General Education Requirements….
You’ve heard of them, you know you have to satisfy them, but what exactly are they?
Most four-year colleges require students to take a variety courses that provide exposure to a number of disciplines. These courses are meant to help students develop some of the key skills and general knowledge they’ll need in life beyond the coursework required for their majors.
These requirements vary from school to school. Some colleges have a list of specific classes ranging from College Algebra to American History to British Literature. This is referred to as a core curriculum. Others create groupings of courses that represent categories of learning. You might be asked to take a certain number of credits within each of these broad categories such as The Arts, Foreign Languages, Social Sciences, and Quantitative Reasoning. This practice is generally known as “fulfilling distribution requirements.” In addition, some schools may require freshmen to participate in interdisciplinary seminars and writing workshops.
It’s a good idea to know what the General Education Requirements are at schools you’re thinking of attending. If the course list is extremely specific, it may contain classes you don’t want to take. Many students tell us they never want to take math again; others are done with foreign languages. While we may not agree with their point of view, it’s important for each student to know what they’re getting into.
There are a few schools out there that don’t have Gen Ed requirements at all – Brown, for instance. This is known as an “open curriculum.” If complete freedom to choose your courses is what you want, be sure to investigate whether or not you’ll be presented with a list of required classes that doesn’t allow for wiggle room.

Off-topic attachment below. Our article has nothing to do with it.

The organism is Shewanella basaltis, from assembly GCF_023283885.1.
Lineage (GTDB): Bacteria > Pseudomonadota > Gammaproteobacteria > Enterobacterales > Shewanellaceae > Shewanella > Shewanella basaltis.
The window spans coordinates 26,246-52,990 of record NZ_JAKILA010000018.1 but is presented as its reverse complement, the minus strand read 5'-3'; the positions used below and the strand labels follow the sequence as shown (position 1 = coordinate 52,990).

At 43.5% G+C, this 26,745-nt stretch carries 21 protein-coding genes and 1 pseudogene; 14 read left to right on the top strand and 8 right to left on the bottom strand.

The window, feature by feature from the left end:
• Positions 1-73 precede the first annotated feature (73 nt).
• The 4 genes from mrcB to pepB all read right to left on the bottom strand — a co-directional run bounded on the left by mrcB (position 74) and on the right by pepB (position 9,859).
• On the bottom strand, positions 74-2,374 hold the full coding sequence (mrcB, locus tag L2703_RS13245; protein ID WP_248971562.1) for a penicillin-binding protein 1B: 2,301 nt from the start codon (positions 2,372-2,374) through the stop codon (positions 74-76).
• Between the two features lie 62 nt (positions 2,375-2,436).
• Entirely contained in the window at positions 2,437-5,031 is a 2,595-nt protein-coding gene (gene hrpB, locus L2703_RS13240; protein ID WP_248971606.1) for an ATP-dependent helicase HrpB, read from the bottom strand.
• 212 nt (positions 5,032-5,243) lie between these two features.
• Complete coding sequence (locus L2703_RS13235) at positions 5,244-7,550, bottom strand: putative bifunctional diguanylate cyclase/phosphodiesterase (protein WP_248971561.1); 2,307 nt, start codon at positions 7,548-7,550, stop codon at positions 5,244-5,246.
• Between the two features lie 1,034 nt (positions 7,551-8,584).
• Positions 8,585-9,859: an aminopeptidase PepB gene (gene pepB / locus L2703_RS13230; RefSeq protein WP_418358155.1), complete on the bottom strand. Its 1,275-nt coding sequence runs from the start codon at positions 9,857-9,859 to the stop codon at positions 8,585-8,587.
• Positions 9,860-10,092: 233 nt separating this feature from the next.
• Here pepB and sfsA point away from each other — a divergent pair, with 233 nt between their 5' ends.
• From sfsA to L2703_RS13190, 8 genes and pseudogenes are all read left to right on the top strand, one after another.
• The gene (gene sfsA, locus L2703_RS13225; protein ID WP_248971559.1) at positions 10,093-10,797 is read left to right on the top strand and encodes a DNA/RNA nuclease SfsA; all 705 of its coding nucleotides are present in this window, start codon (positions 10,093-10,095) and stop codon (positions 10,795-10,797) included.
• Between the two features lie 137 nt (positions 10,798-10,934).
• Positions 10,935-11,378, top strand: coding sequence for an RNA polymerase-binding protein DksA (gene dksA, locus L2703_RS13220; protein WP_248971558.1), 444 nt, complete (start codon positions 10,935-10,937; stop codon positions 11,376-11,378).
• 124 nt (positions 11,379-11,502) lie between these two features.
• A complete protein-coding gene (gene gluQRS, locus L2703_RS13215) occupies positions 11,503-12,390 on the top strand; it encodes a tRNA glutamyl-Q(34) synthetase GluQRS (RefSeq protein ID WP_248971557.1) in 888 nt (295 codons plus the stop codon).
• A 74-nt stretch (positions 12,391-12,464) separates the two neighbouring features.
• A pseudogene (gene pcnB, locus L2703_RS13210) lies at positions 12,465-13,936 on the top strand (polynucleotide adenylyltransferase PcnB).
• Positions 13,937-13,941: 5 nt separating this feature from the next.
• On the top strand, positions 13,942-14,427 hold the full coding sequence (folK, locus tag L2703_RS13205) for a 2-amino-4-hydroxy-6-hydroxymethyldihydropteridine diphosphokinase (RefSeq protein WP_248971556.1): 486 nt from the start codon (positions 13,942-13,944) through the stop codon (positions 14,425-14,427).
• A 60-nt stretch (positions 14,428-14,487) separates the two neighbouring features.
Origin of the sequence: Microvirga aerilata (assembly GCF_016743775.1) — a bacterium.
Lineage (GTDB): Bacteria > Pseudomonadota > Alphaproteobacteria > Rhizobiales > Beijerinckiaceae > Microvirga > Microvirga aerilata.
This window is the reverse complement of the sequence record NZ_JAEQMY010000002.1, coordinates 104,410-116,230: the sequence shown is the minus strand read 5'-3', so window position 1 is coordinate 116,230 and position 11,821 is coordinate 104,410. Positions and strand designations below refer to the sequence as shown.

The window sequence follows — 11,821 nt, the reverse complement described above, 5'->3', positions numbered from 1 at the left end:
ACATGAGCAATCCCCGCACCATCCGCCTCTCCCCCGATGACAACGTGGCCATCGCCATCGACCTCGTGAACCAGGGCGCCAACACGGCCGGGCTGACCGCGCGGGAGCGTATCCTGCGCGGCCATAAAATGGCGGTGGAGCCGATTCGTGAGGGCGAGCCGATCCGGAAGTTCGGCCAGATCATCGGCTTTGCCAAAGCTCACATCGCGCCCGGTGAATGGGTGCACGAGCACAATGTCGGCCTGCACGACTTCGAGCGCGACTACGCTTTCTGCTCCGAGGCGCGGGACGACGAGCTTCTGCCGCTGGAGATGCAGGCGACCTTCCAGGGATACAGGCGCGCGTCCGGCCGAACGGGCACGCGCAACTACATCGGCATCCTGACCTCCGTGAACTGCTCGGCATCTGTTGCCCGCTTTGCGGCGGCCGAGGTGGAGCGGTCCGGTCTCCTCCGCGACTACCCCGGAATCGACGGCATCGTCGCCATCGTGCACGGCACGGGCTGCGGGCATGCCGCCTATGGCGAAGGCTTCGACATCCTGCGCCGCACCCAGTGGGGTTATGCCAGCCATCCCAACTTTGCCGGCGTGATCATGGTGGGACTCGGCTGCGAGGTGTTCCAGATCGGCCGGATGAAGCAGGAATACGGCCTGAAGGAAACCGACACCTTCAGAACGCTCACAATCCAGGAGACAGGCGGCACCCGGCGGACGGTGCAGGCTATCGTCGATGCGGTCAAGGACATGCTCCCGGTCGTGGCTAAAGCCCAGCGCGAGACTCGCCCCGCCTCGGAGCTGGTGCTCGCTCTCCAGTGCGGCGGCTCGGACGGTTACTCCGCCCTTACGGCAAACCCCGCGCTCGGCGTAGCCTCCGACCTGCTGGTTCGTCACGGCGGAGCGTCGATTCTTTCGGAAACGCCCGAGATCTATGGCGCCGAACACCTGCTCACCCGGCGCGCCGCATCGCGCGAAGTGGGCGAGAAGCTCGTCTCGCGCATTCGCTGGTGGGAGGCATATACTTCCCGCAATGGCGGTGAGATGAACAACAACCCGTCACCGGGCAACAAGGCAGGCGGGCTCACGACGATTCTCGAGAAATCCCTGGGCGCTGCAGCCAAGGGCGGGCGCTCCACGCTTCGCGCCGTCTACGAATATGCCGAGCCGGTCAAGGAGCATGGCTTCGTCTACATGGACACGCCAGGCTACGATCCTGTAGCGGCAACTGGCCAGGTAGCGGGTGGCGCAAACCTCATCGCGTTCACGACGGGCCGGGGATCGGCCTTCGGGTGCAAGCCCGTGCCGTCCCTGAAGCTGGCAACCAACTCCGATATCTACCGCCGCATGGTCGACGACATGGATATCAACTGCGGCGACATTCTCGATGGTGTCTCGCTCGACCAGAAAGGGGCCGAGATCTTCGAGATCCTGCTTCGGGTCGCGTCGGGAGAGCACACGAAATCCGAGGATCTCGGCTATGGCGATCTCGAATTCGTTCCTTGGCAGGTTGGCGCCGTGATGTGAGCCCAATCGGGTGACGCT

While the idea of Gen Ed requirements may feel restrictive, there’s an upside here. Leaving college with a broad range of competencies, including sound communication skills, leadership potential, the ability to analyze data, comfort working within groups, and the beginning of a life long love affair with learning will set you up for success regardless of your career aspirations. Gen Ed classes will help you shore up each of those skill sets. What’s more, sampling classes within disciplines you might not have chosen left to your own devices, may end up introducing you to the discipline that turns out to be your destiny.
Depending on your ultimate major, there may be some crossover between Gen Ed requirements and your major’s requirements – this may leave you with some additional freedom in course selection.
Rather than a burden, however, it’s best to see Gen Ed requirements as an opportunity to spread your wings. And college is the ideal place to do that.